After adoption

Most children who have been adopted, including those previously in foster care or foreign orphanages, adjust well and develop few problems. However, as children age, they may develop feelings of rejection because they were given up by their birth family. During adolescence and young adulthood, in particular, people who have been adopted may be very curious about their birth parents, even if they do not ask about them. Some people seek information about, or seek out, their birth parents, and some birth parents seek out their birth children.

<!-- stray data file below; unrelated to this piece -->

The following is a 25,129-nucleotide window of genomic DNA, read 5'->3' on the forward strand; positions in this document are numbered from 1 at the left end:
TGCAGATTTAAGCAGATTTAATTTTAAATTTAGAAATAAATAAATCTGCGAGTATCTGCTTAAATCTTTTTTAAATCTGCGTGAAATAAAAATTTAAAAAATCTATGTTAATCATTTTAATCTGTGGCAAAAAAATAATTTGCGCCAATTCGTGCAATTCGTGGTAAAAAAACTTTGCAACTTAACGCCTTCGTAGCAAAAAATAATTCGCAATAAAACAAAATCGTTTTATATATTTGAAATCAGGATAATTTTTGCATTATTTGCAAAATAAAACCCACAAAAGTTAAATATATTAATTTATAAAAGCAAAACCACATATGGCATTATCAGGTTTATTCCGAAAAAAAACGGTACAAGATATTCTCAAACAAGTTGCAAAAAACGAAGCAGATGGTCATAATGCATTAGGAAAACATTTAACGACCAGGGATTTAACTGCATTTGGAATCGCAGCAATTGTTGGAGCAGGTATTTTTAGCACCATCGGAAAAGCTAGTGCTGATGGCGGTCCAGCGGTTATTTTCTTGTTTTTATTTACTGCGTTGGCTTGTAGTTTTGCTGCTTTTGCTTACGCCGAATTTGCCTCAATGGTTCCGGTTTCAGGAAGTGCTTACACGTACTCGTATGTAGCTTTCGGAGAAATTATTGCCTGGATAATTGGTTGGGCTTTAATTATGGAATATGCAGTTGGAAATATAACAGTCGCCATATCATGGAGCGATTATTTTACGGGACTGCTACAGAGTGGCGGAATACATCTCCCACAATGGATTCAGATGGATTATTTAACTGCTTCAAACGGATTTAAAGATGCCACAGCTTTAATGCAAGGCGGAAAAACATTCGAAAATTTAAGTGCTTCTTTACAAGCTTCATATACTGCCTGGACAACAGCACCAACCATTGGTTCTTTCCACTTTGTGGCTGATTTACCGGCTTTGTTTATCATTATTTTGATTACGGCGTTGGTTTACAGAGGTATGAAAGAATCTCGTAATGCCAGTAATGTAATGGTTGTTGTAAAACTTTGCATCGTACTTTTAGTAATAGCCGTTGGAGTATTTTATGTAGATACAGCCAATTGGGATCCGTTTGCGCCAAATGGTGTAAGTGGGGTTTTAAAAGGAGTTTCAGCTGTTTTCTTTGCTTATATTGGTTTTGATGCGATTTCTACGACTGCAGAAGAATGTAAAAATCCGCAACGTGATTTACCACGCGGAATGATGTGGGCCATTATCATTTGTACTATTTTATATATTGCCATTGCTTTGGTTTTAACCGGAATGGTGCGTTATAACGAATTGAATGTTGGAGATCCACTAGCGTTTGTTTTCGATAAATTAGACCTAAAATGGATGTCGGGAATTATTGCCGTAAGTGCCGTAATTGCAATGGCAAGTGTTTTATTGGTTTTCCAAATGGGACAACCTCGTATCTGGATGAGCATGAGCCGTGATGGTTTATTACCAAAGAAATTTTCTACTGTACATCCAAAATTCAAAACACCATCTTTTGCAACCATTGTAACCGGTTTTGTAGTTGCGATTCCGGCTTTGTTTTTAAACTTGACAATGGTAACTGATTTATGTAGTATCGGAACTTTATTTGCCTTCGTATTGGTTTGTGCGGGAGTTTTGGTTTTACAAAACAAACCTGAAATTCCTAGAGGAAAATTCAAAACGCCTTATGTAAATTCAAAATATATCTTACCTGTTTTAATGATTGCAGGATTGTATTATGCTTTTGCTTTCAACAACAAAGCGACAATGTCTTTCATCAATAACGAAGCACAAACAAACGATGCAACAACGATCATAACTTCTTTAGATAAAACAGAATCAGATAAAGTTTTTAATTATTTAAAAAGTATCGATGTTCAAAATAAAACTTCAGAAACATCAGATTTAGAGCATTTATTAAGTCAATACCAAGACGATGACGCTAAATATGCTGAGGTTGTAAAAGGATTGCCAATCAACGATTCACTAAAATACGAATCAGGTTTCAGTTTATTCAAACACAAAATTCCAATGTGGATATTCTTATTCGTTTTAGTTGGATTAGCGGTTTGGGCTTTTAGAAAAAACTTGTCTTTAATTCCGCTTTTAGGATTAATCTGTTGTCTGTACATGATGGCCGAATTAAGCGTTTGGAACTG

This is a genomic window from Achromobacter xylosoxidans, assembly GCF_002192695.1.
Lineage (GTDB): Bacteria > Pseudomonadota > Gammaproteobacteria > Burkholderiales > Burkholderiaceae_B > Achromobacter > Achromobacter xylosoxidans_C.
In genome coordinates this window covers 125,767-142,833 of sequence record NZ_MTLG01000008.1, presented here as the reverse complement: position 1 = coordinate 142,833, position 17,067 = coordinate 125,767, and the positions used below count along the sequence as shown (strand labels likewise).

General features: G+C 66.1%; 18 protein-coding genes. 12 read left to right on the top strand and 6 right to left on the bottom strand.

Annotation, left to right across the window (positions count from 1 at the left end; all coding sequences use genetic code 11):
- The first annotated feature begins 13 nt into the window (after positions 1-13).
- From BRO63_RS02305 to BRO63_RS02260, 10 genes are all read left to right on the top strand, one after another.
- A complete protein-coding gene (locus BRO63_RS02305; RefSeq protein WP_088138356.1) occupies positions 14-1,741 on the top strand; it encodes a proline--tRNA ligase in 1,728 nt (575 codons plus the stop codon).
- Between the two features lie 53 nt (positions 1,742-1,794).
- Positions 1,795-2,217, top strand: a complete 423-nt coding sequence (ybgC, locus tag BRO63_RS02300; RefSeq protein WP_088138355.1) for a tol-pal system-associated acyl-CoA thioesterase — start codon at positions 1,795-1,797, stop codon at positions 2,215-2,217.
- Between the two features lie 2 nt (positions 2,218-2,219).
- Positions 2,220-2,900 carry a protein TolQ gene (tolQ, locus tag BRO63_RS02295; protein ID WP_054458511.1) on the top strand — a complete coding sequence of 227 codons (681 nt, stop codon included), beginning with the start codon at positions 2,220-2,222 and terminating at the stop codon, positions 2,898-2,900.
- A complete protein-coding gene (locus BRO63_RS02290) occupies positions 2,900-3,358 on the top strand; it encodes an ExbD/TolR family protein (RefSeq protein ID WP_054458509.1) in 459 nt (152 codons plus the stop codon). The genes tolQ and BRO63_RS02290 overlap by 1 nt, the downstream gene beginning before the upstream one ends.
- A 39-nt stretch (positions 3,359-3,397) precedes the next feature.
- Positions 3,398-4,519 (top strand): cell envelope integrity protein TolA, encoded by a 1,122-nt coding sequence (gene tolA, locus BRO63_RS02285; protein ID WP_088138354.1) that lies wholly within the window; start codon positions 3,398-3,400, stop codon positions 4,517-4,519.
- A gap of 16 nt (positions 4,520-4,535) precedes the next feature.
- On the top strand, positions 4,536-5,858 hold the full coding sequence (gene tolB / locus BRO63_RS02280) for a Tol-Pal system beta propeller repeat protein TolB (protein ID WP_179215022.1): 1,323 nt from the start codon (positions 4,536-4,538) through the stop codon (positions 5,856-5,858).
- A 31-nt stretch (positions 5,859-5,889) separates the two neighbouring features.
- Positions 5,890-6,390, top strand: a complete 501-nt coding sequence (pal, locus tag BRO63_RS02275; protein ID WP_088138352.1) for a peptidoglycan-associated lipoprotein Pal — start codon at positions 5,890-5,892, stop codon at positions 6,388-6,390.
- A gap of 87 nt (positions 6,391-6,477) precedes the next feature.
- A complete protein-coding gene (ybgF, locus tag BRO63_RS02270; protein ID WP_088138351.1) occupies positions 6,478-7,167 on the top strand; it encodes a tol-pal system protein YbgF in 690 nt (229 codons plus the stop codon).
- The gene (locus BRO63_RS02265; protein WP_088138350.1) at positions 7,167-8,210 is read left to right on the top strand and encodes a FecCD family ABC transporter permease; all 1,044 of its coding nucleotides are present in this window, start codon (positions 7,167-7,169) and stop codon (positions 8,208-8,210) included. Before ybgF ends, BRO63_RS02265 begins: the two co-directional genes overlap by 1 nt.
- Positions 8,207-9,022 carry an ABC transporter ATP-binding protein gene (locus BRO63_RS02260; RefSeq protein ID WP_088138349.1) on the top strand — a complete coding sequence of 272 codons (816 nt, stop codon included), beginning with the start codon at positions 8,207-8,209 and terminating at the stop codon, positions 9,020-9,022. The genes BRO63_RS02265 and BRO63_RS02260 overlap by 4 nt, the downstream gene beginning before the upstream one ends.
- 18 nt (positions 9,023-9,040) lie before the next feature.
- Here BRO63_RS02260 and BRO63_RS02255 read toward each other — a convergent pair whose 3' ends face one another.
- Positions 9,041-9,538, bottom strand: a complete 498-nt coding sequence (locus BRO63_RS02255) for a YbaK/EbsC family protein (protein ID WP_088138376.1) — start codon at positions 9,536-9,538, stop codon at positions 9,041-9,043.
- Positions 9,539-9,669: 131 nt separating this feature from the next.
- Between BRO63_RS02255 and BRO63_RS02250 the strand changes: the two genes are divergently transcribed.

Not telling children they were adopted can hurt them later. It is best if this information is never considered a secret but is just considered part of the family history. If asked, adoptive parents should tell the child about the birth parents in a comforting manner. For example, if the child was abused Overview of Child Neglect and Abuse Child maltreatment includes all types of abuse and neglect of a child under the age of 18 by a parent, caregiver, or another person in a custodial role (for example, clergy, coach, or teacher)... read more Overview of Child Neglect and Abuse or neglected Overview of Child Neglect and Abuse Child maltreatment includes all types of abuse and neglect of a child under the age of 18 by a parent, caregiver, or another person in a custodial role (for example, clergy, coach, or teacher)... read more Overview of Child Neglect and Abuse , adoptive parents can say the child was removed because the birth parent could not provide proper care. Alternatively, adoptive parents may say that the birth parent was not able to care for the child and gave the child to the adoptive parents so they could love and take care of him or her.